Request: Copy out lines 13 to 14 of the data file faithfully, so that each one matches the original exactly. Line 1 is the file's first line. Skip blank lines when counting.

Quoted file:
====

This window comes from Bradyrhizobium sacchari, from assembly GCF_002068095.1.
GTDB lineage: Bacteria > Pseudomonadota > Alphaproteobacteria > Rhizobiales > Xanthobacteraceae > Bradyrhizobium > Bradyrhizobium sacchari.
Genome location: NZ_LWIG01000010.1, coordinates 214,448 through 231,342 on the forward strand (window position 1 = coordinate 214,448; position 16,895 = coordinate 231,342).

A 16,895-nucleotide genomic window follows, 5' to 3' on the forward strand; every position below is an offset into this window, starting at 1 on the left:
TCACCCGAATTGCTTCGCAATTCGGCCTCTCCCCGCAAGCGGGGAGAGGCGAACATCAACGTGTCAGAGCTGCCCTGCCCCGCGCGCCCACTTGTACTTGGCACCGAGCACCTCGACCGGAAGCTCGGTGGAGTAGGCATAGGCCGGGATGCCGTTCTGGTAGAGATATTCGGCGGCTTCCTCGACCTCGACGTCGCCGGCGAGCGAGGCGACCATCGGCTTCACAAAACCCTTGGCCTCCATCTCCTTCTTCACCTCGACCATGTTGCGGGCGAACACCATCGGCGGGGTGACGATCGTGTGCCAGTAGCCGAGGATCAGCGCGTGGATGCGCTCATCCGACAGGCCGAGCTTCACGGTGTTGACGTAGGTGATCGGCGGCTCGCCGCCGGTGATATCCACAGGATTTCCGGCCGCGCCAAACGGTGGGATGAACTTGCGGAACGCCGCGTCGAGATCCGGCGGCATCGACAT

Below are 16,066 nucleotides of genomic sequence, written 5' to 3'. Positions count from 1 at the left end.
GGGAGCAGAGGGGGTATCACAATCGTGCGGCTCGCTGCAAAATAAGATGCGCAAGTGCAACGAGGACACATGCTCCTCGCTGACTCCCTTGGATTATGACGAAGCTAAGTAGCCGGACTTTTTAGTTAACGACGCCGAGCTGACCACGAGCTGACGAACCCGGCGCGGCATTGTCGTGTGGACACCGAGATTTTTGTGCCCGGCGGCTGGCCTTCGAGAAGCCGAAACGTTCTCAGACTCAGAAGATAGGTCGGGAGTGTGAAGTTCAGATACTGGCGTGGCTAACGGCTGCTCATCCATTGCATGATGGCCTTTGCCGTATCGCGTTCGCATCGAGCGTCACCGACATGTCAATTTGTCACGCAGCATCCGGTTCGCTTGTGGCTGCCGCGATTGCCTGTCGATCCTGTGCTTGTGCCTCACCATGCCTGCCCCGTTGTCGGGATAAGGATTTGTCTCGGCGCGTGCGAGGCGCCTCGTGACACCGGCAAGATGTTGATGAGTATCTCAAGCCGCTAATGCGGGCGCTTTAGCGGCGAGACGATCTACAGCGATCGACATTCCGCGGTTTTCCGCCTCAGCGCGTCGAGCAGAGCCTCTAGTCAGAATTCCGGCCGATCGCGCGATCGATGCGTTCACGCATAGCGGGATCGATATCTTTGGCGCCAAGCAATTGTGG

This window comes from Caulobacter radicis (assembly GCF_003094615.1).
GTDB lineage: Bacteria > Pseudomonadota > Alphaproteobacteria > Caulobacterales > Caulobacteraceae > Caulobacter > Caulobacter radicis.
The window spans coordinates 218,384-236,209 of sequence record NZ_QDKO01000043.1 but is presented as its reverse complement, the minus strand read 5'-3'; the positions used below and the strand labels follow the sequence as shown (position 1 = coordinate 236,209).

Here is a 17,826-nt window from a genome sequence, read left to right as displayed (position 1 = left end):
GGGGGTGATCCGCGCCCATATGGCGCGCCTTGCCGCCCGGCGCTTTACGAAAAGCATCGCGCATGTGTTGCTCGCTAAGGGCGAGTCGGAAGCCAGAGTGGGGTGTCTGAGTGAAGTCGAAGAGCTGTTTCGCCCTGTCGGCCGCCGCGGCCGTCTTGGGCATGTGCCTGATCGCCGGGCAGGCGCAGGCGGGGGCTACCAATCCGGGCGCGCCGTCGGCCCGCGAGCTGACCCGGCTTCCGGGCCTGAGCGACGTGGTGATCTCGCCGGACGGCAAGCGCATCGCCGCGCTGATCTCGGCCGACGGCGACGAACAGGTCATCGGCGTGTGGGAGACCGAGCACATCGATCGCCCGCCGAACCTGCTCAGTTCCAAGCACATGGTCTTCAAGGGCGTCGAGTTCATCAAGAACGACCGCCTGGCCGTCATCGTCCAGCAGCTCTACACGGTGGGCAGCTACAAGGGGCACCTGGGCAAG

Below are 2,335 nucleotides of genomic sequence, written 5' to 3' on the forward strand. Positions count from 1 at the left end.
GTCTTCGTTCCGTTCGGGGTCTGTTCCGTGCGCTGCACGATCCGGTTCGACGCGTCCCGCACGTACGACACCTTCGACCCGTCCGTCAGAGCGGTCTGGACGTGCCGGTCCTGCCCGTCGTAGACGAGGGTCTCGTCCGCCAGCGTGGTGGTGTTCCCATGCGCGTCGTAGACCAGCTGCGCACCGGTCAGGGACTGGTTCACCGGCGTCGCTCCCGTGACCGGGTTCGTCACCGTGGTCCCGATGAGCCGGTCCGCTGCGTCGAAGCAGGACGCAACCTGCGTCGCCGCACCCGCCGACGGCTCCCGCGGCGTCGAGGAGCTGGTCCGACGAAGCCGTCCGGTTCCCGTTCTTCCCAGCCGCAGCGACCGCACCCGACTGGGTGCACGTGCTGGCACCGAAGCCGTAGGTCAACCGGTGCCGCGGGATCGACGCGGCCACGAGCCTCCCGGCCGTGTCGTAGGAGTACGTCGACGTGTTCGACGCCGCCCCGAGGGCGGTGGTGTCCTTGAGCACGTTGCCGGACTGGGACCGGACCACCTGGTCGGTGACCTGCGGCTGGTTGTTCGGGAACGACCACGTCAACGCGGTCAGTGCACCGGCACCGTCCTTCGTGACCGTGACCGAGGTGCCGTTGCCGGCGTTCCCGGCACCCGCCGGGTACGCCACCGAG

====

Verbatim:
Below are 2,335 nucleotides of genomic sequence, written 5' to 3' on the forward strand. Positions count from 1 at the left end.
GTCTTCGTTCCGTTCGGGGTCTGTTCCGTGCGCTGCACGATCCGGTTCGACGCGTCCCGCACGTACGACACCTTCGACCCGTCCGTCAGAGCGGTCTGGACGTGCCGGTCCTGCCCGTCGTAGACGAGGGTCTCGTCCGCCAGCGTGGTGGTGTTCCCATGCGCGTCGTAGACCAGCTGCGCACCGGTCAGGGACTGGTTCACCGGCGTCGCTCCCGTGACCGGGTTCGTCACCGTGGTCCCGATGAGCCGGTCCGCTGCGTCGAAGCAGGACGCAACCTGCGTCGCCGCACCCGCCGACGGCTCCCGCGGCGTCGAGGAGCTGGTCCGACGAAGCCGTCCGGTTCCCGTTCTTCCCAGCCGCAGCGACCGCACCCGACTGGGTGCACGTGCTGGCACCGAAGCCGTAGGTCAACCGGTGCCGCGGGATCGACGCGGCCACGAGCCTCCCGGCCGTGTCGTAGGAGTACGTCGACGTGTTCGACGCCGCCCCGAGGGCGGTGGTGTCCTTGAGCACGTTGCCGGACTGGGACCGGACCACCTGGTCGGTGACCTGCGGCTGGTTGTTCGGGAACGACCACGTCAACGCGGTCAGTGCACCGGCACCGTCCTTCGTGACCGTGACCGAGGTGCCGTTGCCGGCGTTCCCGGCACCCGCCGGGTACGCCACCGAG